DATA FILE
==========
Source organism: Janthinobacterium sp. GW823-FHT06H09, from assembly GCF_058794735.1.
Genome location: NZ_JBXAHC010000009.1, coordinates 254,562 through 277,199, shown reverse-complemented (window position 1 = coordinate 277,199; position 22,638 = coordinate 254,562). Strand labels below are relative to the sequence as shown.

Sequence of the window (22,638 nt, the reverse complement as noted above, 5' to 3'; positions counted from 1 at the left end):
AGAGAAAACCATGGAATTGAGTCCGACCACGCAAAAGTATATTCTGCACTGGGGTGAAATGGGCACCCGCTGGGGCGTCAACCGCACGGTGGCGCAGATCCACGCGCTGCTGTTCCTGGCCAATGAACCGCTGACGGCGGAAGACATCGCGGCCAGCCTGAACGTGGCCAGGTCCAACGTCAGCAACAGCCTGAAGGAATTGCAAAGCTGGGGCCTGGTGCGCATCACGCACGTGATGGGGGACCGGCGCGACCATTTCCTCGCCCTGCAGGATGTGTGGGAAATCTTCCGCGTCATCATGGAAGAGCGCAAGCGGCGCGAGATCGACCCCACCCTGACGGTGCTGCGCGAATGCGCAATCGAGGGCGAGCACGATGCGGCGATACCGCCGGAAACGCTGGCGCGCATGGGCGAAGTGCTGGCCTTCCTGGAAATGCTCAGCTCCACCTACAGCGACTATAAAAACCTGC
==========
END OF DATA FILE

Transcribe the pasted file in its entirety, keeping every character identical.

Source organism: Janthinobacterium sp. GW823-FHT06H09, from assembly GCF_058794735.1.
Genome location: NZ_JBXAHC010000009.1, coordinates 254,562 through 277,199, shown reverse-complemented (window position 1 = coordinate 277,199; position 22,638 = coordinate 254,562). Strand labels below are relative to the sequence as shown.

Sequence of the window (22,638 nt, the reverse complement as noted above, 5' to 3'; positions counted from 1 at the left end):
AGAGAAAACCATGGAATTGAGTCCGACCACGCAAAAGTATATTCTGCACTGGGGTGAAATGGGCACCCGCTGGGGCGTCAACCGCACGGTGGCGCAGATCCACGCGCTGCTGTTCCTGGCCAATGAACCGCTGACGGCGGAAGACATCGCGGCCAGCCTGAACGTGGCCAGGTCCAACGTCAGCAACAGCCTGAAGGAATTGCAAAGCTGGGGCCTGGTGCGCATCACGCACGTGATGGGGGACCGGCGCGACCATTTCCTCGCCCTGCAGGATGTGTGGGAAATCTTCCGCGTCATCATGGAAGAGCGCAAGCGGCGCGAGATCGACCCCACCCTGACGGTGCTGCGCGAATGCGCAATCGAGGGCGAGCACGATGCGGCGATACCGCCGGAAACGCTGGCGCGCATGGGCGAAGTGCTGGCCTTCCTGGAAATGCTCAGCTCCACCTACAGCGACTATAAAAACCTGC